White announced plans for field testing just weeks later, but if the tests took place, they were not noted by the local newspaper.
Setting an ambitious goal
Seven years later, in the June 7, 1923, edition of the Hutchinson News, White resurfaced with a new invention: the Get It All, a harvester-thresher attachment designed for use with a Fordson tractor.
“George White and his son, Edward C. White, of the George White and Son Mfg. shop on South Main, have invented and are now producing the very latest thing in the way of a combined harvester and thresher,” the account read. “The machine is constructed as an attachment for a small Fordson tractor, which a man can steer with his feet and sack the grain with his hands. Patents have been secured for the various parts of the invention.”
White produced his first Get It All combine in 1922. “It was given a thorough trial and operated very successfully,” the article noted. “After the trial, a few small improvements were added and now they have already made the parts for 10 complete machines which are now being assembled.”
Production of 10 units — priced at $500 ($7,350 today) — was planned for the 1923 wheat crop. “But if everything goes well,” the Hutchinson News reported, “he and his son expect to put out 1,000 of the combines next year.” With the exception of the 8-foot cutter bar and the sickles, White produced all of the combine’s parts at his Hutchinson machine shop.
How it operated
The combine’s cutter bar, sickle reel and grain carrier extended out in front of the Fordson. After being cut, the grain was carried to the right side of the tractor where it fell into the threshing attachment.
The grain was pulled loose from the head by a toothed cylinder instead of being knocked out as it was by other units. The grain was then tossed out onto a riddle through which it sifted down on to a small elevator that carried it to a small sacking chute located near the driver’s seat, making it possible for the driver to sack the grain and drop it at the corner. The straw was then carried out and scattered behind the tractor.
White told the reporter that farmers long thought that a big, bulky separator was necessary to thresh grain, but he disagreed. “He believes we should remember that threshing was originally done with only a flail and a scoop shovel,” the reporter noted.
No wheat left behind
In another 1923 article, American Blacksmith and Motor Shop also reported on White’s invention. “There are today on themarket almost as many Ford car attachments as there areparts to this popular automobile. And now attachments forthe also popular Ford tractor are beginning to make theirappearance. A standing grain thresher attachment has beeninvented and seems to be successful.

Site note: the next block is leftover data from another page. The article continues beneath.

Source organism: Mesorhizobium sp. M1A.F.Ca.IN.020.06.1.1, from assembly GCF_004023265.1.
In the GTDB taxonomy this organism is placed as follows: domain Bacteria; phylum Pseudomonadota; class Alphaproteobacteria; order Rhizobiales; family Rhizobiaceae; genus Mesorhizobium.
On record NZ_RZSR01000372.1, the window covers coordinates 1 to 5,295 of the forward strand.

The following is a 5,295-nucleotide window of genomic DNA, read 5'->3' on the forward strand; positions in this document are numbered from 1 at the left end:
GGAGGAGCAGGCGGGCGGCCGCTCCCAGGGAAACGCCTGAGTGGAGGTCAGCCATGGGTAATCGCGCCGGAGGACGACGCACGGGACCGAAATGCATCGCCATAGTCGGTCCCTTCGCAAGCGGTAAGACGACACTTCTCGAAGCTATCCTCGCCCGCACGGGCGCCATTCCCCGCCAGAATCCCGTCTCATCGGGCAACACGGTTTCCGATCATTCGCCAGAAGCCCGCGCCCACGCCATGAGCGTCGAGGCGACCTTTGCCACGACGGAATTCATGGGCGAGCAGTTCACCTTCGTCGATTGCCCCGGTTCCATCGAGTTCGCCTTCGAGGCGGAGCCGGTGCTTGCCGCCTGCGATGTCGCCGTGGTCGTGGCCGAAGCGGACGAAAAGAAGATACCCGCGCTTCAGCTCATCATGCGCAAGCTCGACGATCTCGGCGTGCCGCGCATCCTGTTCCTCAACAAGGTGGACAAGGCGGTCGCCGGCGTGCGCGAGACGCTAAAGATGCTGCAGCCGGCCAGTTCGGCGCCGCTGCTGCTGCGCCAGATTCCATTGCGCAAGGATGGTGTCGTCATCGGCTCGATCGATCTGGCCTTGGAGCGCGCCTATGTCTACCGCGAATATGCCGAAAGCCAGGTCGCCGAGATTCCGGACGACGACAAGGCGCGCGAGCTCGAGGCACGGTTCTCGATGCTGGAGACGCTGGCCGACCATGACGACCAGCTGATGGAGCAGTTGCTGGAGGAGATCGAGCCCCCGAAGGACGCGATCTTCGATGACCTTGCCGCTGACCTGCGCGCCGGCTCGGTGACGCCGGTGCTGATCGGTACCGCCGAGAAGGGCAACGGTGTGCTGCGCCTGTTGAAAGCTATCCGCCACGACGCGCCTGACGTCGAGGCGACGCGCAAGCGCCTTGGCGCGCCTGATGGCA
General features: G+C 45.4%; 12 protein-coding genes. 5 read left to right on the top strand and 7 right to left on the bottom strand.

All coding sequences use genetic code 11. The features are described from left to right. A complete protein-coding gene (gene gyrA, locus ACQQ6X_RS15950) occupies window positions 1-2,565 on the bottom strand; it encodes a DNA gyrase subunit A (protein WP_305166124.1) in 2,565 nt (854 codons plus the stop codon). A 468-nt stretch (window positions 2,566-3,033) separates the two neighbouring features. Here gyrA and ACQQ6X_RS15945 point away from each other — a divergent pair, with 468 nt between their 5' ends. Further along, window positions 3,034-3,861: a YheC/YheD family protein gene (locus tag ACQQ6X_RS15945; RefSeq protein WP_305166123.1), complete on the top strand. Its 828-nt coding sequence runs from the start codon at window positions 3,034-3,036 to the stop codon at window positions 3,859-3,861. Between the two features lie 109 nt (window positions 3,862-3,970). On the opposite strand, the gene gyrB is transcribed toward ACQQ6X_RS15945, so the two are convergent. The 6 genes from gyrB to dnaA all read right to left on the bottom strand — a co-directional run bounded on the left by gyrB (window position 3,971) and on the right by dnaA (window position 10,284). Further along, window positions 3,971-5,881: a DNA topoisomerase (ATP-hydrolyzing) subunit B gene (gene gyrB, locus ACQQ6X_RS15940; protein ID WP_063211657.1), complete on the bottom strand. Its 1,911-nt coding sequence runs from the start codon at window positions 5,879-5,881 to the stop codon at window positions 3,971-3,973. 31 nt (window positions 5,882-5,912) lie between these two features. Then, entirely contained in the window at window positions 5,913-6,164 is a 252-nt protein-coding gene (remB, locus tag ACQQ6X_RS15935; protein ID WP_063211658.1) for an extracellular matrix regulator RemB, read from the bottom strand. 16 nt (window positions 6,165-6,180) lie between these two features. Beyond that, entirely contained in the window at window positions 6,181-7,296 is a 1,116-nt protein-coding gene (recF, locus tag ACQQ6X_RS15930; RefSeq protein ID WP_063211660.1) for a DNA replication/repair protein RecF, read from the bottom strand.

“The cutting platform is regulated so but little straw is cut by the arrangement of a special cycle and combing device; almost no straw is taken with the heads of grain. This small amount of straw and the chaff is scattered along behind the machine as it moves around the field. The heads are carried by the canvas belt elevator to the threshing chamber where the grain is shunted into a spout delivering it to sacks on the driver’s platform. If the wheat comes too fast, the driver can stop the tractor while he sews the sacks and sets them on the ground.
“The main advantage claimed for this new type of thresher is that it can be run directly up into square fence corners and thus cut all of the wheat that is left standing by other kinds of threshers. The Fordson is merely backed out instead of turning around. The attachment weighs but 700 pounds and will no doubt be made much lighter when the parts can be made of steel or malleable iron.”
Trail goes cold
White applied for a patent for an improvement to the Get It All’s header in 1927, suggesting that the venture was still a going concern. But the patent was not awarded until Dec. 10, 1929 — just six weeks after the crash of the stock market, signaling the beginning of the Great Depression, when many American commercial concerns abruptly ended. Again, White’s timing may have thwarted his success.
For all that is known about George White and his inventions, more is unknown, likely forgotten forever. How many Get It All combines were produced? Did they work, or were they duds? Do any still exist? Does anyone know anything more about them? FC
Leslie C. McManus is the senior editor of Farm Collector. Email her at LMcManus@ogdenpubs.com. Farm Collector gratefully acknowledges the efforts of Richard Stout and his granddaughter, Ashley Stout, in sharing their research on the inventions of George W. White.